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Masterworks is an investment platform that lets the average Joe buy fractional ownership of fine art for just $20 a share, widening access to blue-chip artwork beyond the super wealthy and to the masses.
The concept is similar to real estate crowdfunding platforms (e.g. Fundrise, Groundfloor) that allow small investors to invest in commercial real estate projects. But instead of real estate, you’ll be putting your money towards priceless works of art. The goal is to sell the art for a higher value at a later date.
Why Invest In Art
Art is noncorrelated. Asset correlation measures how your investments behave in relation to each other. For a diversified portfolio, you’ll want assets that move in opposite directions. When one goes up, the other goes down. This offers some protection should the market take a downturn.
Art is the “picture perfect” non-correlated asset. While other stocks react daily to news and swings, the art market moves at a snail’s pace. Appreciating slowly and steadily and in complete disregard for how the broader market behaves.
Art is resilient. When the market crashed in 2008, it took eight months before it reached the art world. And even then, the effects weren’t nearly as catastrophic. During this economic crisis, the value of the S&P 500 fell 51%+ while the art index fell 27%.
Art is global. Art is a global commodity and can be bought and sold by anyone, anywhere in the world. Most stocks and bonds are limited to within the United States, or other countries where those assets are traded. The large, global network of potential buyers protects the art market from country-specific economic downturns and provides a constant source of new investment.
Art is in demand. In 2005, approximately $630 million flowed into the market for artwork sold at auction at $5 million or more. The value of these pieces almost quadrupled in value by 2008 – amidst the financial crisis – selling for $2.2 billion at auctions. And it didn’t peak there. In 2015, the art market achieved a remarkable $4.2 billion record in sales.
Art outperforms the stock market. On average, art assets posted returns of 10.6% compared to the S&P 500 total return of 5.1%. According to Artprice, blue-chip artwork has outperformed the S&P 500 by over 250% since 2000.
More About Masterworks
Masterworks lets anyone purchase fractional interests in valuable works of art. Here’s how the company makes it happen:
Masterworks purchases blue-chip art. Blue-chip art refers to pieces that have been created by world-renown artists whose popularity is reflected in exceptional sales volumes over the years, like Warhol, Van Gogh, Kahlo and Basquiat. The Masterworks team behind the purchases have 75 years of combined experience as art collectors, dealers and auction house workers.
You make an investment. Once Masterworks purchases a painting, the company files an offering circular with the Securities and Exchange Commission. Once the offering is qualified by the SEC, you can make an investment for as little as $20 per share. The minimum to invest is $1,000.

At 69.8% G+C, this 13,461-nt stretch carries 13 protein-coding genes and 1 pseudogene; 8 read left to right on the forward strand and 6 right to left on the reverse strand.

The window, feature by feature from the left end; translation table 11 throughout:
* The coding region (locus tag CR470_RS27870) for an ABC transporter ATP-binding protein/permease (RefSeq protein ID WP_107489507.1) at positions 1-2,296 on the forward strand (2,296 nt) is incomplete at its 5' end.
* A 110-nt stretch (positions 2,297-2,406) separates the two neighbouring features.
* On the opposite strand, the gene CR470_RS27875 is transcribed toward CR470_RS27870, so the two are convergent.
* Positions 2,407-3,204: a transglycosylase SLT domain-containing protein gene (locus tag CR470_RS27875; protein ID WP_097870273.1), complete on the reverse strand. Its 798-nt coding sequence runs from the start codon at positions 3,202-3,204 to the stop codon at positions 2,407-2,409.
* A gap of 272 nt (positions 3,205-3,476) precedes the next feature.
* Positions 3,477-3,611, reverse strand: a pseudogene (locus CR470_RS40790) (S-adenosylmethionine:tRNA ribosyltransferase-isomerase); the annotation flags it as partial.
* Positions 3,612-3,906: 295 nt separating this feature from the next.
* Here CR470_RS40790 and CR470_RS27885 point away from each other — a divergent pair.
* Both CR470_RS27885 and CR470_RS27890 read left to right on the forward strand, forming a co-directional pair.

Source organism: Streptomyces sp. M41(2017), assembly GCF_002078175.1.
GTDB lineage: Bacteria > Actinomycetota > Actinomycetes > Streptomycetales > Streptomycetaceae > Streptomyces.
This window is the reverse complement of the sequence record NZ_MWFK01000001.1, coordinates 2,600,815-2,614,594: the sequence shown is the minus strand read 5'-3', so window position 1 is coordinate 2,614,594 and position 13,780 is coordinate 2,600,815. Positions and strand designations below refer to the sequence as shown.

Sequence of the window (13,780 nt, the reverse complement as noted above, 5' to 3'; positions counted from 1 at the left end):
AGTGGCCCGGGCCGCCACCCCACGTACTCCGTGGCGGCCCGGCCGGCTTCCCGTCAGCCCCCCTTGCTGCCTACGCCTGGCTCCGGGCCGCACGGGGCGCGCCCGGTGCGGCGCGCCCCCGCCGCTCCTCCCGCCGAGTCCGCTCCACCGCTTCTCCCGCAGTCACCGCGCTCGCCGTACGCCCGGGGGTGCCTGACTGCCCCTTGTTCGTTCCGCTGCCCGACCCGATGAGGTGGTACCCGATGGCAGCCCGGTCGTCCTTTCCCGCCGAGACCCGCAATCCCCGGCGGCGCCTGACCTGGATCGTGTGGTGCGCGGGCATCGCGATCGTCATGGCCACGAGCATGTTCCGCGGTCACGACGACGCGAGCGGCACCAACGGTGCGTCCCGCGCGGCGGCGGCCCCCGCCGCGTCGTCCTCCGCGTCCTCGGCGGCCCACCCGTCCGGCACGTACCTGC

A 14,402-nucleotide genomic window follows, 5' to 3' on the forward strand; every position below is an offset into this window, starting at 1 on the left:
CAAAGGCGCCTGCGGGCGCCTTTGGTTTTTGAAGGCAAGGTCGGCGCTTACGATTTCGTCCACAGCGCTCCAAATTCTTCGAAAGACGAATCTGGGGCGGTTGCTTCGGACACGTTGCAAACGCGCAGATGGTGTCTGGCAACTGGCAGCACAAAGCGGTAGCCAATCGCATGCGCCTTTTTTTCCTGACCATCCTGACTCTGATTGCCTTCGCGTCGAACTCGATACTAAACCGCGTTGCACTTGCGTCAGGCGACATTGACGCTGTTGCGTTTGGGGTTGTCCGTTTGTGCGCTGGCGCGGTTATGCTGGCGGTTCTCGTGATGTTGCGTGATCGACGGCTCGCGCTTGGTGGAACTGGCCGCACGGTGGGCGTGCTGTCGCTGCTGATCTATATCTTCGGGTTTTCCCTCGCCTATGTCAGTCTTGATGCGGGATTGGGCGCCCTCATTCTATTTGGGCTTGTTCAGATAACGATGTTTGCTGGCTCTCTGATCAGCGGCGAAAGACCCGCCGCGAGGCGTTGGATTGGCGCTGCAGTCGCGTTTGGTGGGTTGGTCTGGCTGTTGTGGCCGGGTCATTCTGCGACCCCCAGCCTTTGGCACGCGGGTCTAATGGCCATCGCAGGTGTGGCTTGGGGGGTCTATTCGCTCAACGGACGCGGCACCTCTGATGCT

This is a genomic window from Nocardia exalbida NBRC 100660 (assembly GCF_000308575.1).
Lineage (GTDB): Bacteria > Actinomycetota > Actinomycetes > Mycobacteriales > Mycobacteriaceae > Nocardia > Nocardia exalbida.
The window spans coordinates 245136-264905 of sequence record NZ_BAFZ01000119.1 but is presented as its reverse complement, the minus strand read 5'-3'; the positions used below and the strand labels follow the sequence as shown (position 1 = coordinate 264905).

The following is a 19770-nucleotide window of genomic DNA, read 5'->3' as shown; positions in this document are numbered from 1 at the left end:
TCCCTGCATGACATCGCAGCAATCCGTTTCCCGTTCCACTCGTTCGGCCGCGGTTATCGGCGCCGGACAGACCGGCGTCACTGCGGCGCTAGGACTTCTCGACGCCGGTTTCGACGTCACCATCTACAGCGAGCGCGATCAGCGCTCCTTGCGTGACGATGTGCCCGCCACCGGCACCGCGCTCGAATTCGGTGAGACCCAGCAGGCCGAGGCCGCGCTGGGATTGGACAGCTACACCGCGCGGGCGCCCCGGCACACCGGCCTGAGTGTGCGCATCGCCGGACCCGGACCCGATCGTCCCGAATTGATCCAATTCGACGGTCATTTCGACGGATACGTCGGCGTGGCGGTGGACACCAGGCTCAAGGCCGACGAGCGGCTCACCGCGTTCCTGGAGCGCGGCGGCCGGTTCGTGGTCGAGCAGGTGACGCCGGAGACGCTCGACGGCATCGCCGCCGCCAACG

You monetize your investment. After 7 years, if shareholders do not have any other means to sell or redeem their shares, Masterworks will try to sell the painting on or before the 10-year anniversary of the offering. Profits are then distributed accordingly. You can also sell your shares to other investors via Masterworks or a third-party, but this option is not always available.
Masterworks charges a 1.5% annual management fee which covers distribution costs, regulatory expenses, storage and gallery space, insurance and more.
If the painting is sold at an increased value, Masterworks takes 20% of the profit.
Before you drop $1,000 on a piece of fine art owned by Masterworks, let’s take a look at the risks involved.
Untested business model. Masterworks uses a combination of blockchain technology and art that, although unique, is untested and unpredictable.
One type of asset. Although Masterworks will purchase different pieces of artwork, they’re still dealing with just one type of asset. And relying on a single asset as an investment comes with high risks.
Illiquid asset. Masterworks plans on holding on to a piece of art for five to ten years before trying to sell it off. During this time, investors can vote to decide if they want to take the offer. In a nutshell, your investment funds are tied up for the long run.
The subjective price of art. Because the cost of art is subjective, there’s no guarantee that the price of your art will appreciate over time.
Masterworks gives the average investor the opportunity to invest in fine art and diversify their portfolio. But keep in mind, there’s a certain degree of risk involved – as with any other investment. If you’re okay with having your investment funds tied up for the long haul, and you think the return will be worth its fees, then you should consider investing with Masterworks.
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